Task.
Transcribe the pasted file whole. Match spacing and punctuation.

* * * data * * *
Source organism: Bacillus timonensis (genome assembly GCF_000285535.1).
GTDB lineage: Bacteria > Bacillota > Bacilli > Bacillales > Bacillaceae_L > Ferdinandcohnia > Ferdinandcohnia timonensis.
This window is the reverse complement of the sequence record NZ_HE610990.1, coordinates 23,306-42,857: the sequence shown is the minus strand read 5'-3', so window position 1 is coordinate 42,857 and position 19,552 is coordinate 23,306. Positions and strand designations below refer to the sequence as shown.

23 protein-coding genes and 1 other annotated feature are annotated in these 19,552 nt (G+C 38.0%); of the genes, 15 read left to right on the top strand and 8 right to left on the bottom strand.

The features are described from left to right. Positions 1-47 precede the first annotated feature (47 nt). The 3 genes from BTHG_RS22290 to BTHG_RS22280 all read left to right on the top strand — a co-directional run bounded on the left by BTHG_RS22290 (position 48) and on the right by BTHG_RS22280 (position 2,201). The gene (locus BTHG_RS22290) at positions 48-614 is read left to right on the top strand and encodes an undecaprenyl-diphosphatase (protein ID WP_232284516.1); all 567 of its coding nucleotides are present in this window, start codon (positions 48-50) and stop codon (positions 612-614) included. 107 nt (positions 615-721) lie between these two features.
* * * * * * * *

Source organism: Bacillus timonensis (genome assembly GCF_000285535.1).
GTDB lineage: Bacteria > Bacillota > Bacilli > Bacillales > Bacillaceae_L > Ferdinandcohnia > Ferdinandcohnia timonensis.
This window is the reverse complement of the sequence record NZ_HE610990.1, coordinates 23,306-42,857: the sequence shown is the minus strand read 5'-3', so window position 1 is coordinate 42,857 and position 19,552 is coordinate 23,306. Positions and strand designations below refer to the sequence as shown.

23 protein-coding genes and 1 other annotated feature are annotated in these 19,552 nt (G+C 38.0%); of the genes, 15 read left to right on the top strand and 8 right to left on the bottom strand.

The features are described from left to right. Positions 1-47 precede the first annotated feature (47 nt). The 3 genes from BTHG_RS22290 to BTHG_RS22280 all read left to right on the top strand — a co-directional run bounded on the left by BTHG_RS22290 (position 48) and on the right by BTHG_RS22280 (position 2,201). The gene (locus BTHG_RS22290) at positions 48-614 is read left to right on the top strand and encodes an undecaprenyl-diphosphatase (protein ID WP_232284516.1); all 567 of its coding nucleotides are present in this window, start codon (positions 48-50) and stop codon (positions 612-614) included. 107 nt (positions 615-721) lie between these two features.